To the uninitiated, hearing a Screw tape for the first time can be unsettling. The slow pitch, the chopped beats, the molasses-thick vocals — it sounds like something is wrong with your stereo. Even Screw’s friends and family were confused when they first put a Screw tape in a stereo. “Why it so slow?” Houston rapper Lil’ Keke recalled wondering. “The radio broke?” Screw’s cousin, Texas rapper Shorty Mac, was driving home from Houston one night when he put an early mix tape in his car deck: “I’m playin’ the tape,” Shorty Mac remembered, “and I was like, ‘Man, I think he gave me a bad tape.’ ”
But Screw’s distinctive sound soon caught fire across Houston and beyond, and demand for his mix tapes grew so large that people lined up for hours outside his home, some having driven hundreds of miles, to purchase the latest copy. More than two decades after his death, DJ Screw is now recognized as one of hip-hop’s greatest innovators, and his unique, slowed-down sound has since spread far beyond the confines of Texas, influencing hip-hop and electronic music from coast to coast.
In his new book, “DJ Screw: A Life in Slow Revolution,” author Lance Scott Walker charts how DJ Screw — born Robert Earl Davis Jr. — developed his trademark sound and helped put the small and overlooked Houston hip-hop scene on the map. Walker spoke with nearly 150 of Screw’s friends, family members and associates, and his book is written as an oral history, letting the voices of those who knew him best take center stage. And, unlike most other tributes that have surfaced in recent years, “A Life in Slow Revolution” pays special attention to the influence of Screw’s mother, Ida Mae, on her son’s early appreciation of music and his later development as an artist. Screw’s girlfriend Nikki Williams says Ida Mae is the family member who “deserves all the praise. She’s the one who made all the sacrifices.”
“A Life in Slow Revolution” delivers the story not just of one individual but also of the birth of a culture and the rise of a movement. We get to feel the excitement of a young scene — with all its pitfalls, rivalries and triumphs — coming into its own. We can see how Houston culture informed its characteristic sound, the way every regional hip-hop sound is imbued with its local culture and dialects. The languid flows and decelerated tempos that came to define Houston hip-hop could have been created only in H-Town, with its penchant for driving slow in candy-coated slabs (custom cars) and sipping on lean (a potent beverage made from prescription-strength cough syrup and soda).
“A Life in Slow Revolution” is a deeply researched and carefully curated work, devoting as much consideration to Screw as it does to those he influenced and those who influenced him.
We’re treated to competing origin stories of Screw’s trademark “chopped and screwed” sound, as well as competing opinions as to the origin of his name: Did it come from his habit of tightening the screws in his tape deck motor to decrease the speed of the tape, as Darryl Scott — the Houston DJ and pioneer of the slowed-down sound — argues? Or did it come from his early practice of taking a screw and defacing the surface of records he didn’t like, as Shorty Mac and DJ Screw himself maintain? It’s this attention to detail that makes “A Life in Slow Revolution” stand out from other biographical treatments.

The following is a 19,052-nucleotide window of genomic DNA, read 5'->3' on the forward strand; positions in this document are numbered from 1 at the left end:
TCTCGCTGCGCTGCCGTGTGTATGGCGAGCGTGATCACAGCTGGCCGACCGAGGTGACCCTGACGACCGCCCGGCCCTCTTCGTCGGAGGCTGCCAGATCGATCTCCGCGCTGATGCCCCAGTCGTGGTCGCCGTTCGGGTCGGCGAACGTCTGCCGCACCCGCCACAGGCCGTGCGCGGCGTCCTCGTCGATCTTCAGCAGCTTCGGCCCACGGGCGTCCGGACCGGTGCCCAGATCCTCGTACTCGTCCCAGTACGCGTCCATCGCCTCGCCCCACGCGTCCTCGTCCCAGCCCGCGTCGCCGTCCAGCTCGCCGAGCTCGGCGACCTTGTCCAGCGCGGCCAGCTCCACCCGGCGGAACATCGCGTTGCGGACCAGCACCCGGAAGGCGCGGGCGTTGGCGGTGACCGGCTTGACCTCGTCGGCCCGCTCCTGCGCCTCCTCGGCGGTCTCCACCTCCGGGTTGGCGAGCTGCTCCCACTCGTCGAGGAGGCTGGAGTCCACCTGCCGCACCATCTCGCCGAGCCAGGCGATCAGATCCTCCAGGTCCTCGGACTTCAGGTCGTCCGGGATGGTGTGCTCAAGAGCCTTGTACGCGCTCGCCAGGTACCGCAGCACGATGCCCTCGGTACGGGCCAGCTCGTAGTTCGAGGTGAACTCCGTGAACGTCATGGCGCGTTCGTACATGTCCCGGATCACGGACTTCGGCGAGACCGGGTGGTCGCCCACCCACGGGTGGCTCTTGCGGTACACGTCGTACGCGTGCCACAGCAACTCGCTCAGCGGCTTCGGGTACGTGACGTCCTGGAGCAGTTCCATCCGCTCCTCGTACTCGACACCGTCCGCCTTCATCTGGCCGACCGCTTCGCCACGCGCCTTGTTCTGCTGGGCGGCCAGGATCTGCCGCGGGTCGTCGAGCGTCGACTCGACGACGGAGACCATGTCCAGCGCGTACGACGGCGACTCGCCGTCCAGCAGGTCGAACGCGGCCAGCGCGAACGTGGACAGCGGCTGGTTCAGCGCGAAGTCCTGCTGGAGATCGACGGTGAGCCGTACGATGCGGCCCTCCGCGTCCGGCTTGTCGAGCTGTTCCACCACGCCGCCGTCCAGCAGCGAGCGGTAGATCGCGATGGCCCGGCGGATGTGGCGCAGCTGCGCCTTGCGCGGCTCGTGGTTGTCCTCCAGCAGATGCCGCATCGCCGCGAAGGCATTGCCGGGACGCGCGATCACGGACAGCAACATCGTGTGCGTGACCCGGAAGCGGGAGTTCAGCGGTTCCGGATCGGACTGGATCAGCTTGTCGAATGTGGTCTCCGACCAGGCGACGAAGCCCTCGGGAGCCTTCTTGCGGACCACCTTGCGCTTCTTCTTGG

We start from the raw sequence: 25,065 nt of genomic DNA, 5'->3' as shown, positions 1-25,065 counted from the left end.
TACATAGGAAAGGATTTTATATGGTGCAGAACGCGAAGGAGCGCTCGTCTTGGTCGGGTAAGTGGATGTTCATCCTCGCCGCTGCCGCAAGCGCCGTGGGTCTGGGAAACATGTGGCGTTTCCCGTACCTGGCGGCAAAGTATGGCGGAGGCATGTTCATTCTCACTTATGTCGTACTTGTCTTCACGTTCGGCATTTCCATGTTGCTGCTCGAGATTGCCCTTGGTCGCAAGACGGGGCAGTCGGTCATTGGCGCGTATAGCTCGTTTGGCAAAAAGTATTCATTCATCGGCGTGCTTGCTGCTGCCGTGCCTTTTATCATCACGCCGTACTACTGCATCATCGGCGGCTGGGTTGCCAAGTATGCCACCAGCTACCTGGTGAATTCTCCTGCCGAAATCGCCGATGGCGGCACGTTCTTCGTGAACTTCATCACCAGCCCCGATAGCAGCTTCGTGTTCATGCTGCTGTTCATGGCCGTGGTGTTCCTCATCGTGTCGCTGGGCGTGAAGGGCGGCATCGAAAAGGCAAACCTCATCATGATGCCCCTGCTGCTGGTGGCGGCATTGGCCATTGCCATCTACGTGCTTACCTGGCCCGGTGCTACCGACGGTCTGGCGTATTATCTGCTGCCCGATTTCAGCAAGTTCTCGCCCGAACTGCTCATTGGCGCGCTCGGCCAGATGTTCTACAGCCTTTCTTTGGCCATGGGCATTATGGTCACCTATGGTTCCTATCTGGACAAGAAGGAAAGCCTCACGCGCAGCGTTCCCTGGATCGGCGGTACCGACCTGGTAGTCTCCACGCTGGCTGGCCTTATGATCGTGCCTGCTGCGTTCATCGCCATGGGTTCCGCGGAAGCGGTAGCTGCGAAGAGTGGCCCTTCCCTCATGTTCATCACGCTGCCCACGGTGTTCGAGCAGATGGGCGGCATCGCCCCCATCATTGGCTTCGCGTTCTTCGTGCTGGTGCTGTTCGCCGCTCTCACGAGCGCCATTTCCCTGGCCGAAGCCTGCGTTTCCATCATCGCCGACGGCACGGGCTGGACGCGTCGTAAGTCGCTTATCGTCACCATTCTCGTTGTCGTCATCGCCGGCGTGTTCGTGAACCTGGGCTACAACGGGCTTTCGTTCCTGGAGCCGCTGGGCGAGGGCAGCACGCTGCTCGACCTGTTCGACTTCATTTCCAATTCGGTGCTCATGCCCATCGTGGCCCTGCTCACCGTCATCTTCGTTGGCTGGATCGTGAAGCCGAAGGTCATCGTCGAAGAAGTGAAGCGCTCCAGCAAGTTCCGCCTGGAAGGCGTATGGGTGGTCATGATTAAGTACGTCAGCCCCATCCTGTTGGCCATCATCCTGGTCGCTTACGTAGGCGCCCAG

Of course, with any oral history, there are unavoidable limitations. We don’t get to hear the speakers’ cadences and manners of speech, and a certain vitality is lost in reading a transcription of a vernacular as distinctive as Houston’s. Tinkering with typography and punctuation cannot capture the richness of listening to stories told in the regional dialect and original voice of the storyteller. This presents a particular challenge for Walker, who admits to being “a white punk rocker from Galveston Island,” in Texas, now living in New York.
But Walker’s extensive knowledge of and, more important, his great respect for his subject come across on the page. Described in the introduction as a “hybrid oral history,” “A Life in Slow Revolution” includes Walker’s frequent autobiographical asides, and it’s in such moments that Walker demonstrates his skill as a writer.
His prose often has the rhythm and flow of poetry, as when he writes about the influence that Screw’s sound and the urban environs of Houston have on each other: “Bass is an idea that develops as it rides, saturates, and then evaporates. In its natural environment, the long waves of Screw’s music ricochet off thickets of trees sprinkled through industrial wilderness, the surrounding concrete factoring in as part of the Houston weather system, and its sound.”
DJ Screw didn’t live long enough to see his trademark sound enter the mainstream, influencing rappers like Drake, Travis Scott and A$AP Rocky and singers like Beyoncé and Solange. His life was cut short on Nov. 16, 2000, at age 29, from an overdose of lean.
Before he died, Screw created not only a distinctive sound and considerable body of work, he documented a moment in hip-hop history, gave a platform to young, hungry rappers, and did all he could to help his beleaguered community be heard. “Screw captured that rawness,” Walker writes, “the banter, the freestyles, the long stretches of testimony pouring from their hearts — because he made room for them to have a voice.”
With “A Life in Slow Revolution,” Walker, too, makes room for them to have a voice.
Santi Elijah Holley is a journalist, essayist and the author of “Nick Cave and the Bad Seeds’ Murder Ballads” and the forthcoming “An Amerikan Family.”
A Life in Slow Revolution
By Lance Scott Walker
University of Texas Press. 312 pp. $29.95
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